The Cult of the State: What The Kent State Massacre Anniversary Should Teach Usby Michael Suede
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(May 4, 2012) - Today is the anniversary of the Kent State shootings by the Ohio National Guard. The shootings should serve as a reminder to us of what underlies all political processes: violence. The political process should more aptly be named the process of violent imposition, because any edict, no matter how small or inconsequential, is ultimately enforced with the threat of death.
If you receive a parking ticket, and you feel it is unjust so you refuse to pay it, eventually a bench warrant will be issued for your arrest. Should you resist arrest, the arresting officer will escalate his use of force up to the point of killing you.
If you refuse to fight a foreign war of aggression against your consent through the imposition of a draft, an arrest warrant will be issued for your arrest. Should you resist arrest, the arresting officer will escalate his use of force up to the point of killing you.
No matter what the law, it always carries the ultimate threat of death for continued disobedience. Any resistance to the state is always met with violent force. Any escalation of resistance is always ultimately met with lethal force. All projects, laws and bureaucracies created by the state are funded through the threat of violent force.
The Kent State shootings, in which no National Guardsmen were charged with any wrong doing, after killing several unarmed girls and boys that were hundreds of feet away from them, is a symptom of a disease called the state. Because violence underlies everything the state does, it is impossible to “fix” the state or correct it to be some kind of benevolent force for good. As Milton Friedman used to say, the badness of means will ultimately corrupt the goodness of intentions. It is simply not possible to do “good” without doing equal “bad” as far as the political process is concerned.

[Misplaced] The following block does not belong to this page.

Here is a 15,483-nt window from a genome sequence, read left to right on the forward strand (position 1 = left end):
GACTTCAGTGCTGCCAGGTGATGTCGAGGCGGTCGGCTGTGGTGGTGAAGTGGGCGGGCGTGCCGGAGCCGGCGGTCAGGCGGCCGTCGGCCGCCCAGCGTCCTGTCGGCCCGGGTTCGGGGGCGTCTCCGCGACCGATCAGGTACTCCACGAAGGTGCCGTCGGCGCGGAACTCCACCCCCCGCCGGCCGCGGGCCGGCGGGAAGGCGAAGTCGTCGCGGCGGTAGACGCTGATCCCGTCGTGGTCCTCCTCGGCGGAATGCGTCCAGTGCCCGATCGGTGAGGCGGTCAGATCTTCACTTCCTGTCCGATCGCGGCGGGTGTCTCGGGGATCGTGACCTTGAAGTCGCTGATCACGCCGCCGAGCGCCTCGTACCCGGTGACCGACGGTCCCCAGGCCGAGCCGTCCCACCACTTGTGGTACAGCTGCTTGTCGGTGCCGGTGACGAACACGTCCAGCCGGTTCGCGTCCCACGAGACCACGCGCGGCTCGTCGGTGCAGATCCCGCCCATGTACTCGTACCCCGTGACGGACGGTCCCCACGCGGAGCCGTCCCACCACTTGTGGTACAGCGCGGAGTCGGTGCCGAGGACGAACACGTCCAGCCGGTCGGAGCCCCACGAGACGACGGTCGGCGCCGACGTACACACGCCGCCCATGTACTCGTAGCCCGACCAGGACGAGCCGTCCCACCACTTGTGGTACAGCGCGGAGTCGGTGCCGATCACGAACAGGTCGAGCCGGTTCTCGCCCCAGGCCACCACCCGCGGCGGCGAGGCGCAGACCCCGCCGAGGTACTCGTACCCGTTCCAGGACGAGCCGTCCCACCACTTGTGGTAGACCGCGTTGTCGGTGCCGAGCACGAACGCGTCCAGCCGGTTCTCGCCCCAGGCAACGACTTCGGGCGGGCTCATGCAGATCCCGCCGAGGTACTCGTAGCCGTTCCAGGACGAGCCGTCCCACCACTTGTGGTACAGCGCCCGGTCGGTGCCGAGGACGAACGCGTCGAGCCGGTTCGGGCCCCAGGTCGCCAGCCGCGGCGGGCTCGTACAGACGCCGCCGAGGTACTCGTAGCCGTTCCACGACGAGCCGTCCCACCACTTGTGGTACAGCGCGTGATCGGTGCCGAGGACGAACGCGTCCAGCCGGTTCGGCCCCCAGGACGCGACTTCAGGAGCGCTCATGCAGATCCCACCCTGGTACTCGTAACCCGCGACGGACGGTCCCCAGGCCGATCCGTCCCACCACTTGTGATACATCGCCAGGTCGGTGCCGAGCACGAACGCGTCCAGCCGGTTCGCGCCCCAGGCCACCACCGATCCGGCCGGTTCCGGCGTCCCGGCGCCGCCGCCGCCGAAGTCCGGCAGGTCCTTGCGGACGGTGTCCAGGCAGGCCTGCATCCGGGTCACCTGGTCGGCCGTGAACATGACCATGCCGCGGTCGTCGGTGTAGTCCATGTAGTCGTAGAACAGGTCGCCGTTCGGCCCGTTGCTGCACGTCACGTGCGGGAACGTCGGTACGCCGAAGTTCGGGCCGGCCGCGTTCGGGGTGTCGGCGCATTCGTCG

Even now, you do not have a choice about paying for Predator drones that fly around killing innocent women and children. Should you refuse to pay for this, you will be thrown into a cage. Not only will you be thrown into a cage, but society as a whole will demonize you as being greedy. You will not be able to find work once you have been released from your cage. You will not be allowed to defend yourself with a gun once you are released from your cage. You will not be allowed to vote once you are released from your cage. You will probably have a hard time simply getting by – all because you didn’t want to pay for child killings.
Yet so many still believe in the process. So many have been brainwashed to ignore the horrors of what the process creates because they continue to buy into the delusion that violence can be used for the greater good if only the “right” people are put into positions of power, if only the “right” laws were to be passed.
The present condition of our society will deteriorate into chaos as the monetary system implodes and the state attempts to maintain its power. You should not fear this, for it is a process that is natural and necessary for the evolution of humanity. Nature inherently forces man to confront his mistakes and provides him the opportunity to get it right. Getting it “right” involves love and compassion. Getting it “right” means rejecting the use of force to organize society. Getting it “right” means voluntary interactions that force us to serve one another at all times. Getting it “right” means compassion for all people, including tax evaders, tax collectors, heroin addicts, heroin dealers, and everyone else in society.
The rise and fall of the Western Roman Empire took 500 years. If you were ask a Roman citizen during the height of the empire if they thought it would ever collapse, what do you think their response would be? The rise and fall of the Soviet Union took a mere 70 years. How many years do we have left?
The creation of the state will always end in the collapse of a given society. This process of collapse may take years, decades, or even centuries, but all states always succumb to the bad means upon which they were founded. Arguing that this is not so does not change the reality of what is. Reality does not care about theory. Reality does not care about good intentions. Reality is what it is, and no amount of violence can stop it or alter the laws that govern it.
We can learn from our past mistakes and reject the use of violence to organize our society, or we can continue down the same path humanity has been on since man first became self-aware.
Michael Suede runs the website LibertarianNews.org.